The maps in this series suggest that exposure to air toxics is a significant problem in the Portland metro region, and it is a problem that does not affect all of the region’s residents equally. While additional research is needed to fully understand the disparate impacts of air toxics exposure, the need to address these disparities is clear.
The Portland Air Toxics Solutions project, which provided the data for these maps, used the data to conduct an environmental justice analysis of air toxics impacts. A summary of the analysis is available at http://www.deq.state.or.us/aq/planning/report/8environmentalJustice.pdf. The analysis demonstrates that populations of color and low-income populations experience disproportionate impacts from air toxics in the Portland metro region. This analysis, as well as additional research on disparities in air toxics exposure, can help to inform strategies to increase regional equity by ensuring that everyone in the region has access to clean air.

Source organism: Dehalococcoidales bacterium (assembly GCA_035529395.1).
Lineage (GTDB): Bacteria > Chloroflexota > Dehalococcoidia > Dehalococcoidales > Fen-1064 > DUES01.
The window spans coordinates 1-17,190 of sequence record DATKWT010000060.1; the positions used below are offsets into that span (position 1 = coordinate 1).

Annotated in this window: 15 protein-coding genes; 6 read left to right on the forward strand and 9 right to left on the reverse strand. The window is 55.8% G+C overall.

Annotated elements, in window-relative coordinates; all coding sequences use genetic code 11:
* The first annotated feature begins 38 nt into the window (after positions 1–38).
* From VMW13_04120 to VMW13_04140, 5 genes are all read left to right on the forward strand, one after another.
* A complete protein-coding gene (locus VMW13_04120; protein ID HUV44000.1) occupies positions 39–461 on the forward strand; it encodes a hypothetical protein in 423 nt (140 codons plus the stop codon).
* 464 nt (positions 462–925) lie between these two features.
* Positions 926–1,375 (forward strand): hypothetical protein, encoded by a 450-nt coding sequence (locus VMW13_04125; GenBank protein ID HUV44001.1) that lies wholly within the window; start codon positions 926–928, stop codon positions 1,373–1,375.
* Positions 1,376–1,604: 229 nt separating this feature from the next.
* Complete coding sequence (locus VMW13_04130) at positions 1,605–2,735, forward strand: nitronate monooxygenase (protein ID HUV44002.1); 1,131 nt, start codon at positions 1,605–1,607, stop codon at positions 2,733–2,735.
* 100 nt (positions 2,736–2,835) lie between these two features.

About the Maps
Air Quality: All Sources
This map shows proximity to sources of air pollution and concentrations of air toxins, based on indicators developed by the Oregon Department of Environmental Quality's Portland Air Toxics Solutions Project. The study uses both modeling of future emissions and current monitoring to ascertain where air toxics concentrations are likely to exceed safety benchmarks in 2017. Sources include road sources, non-road sources, residential wood stoves, point sources and area sources.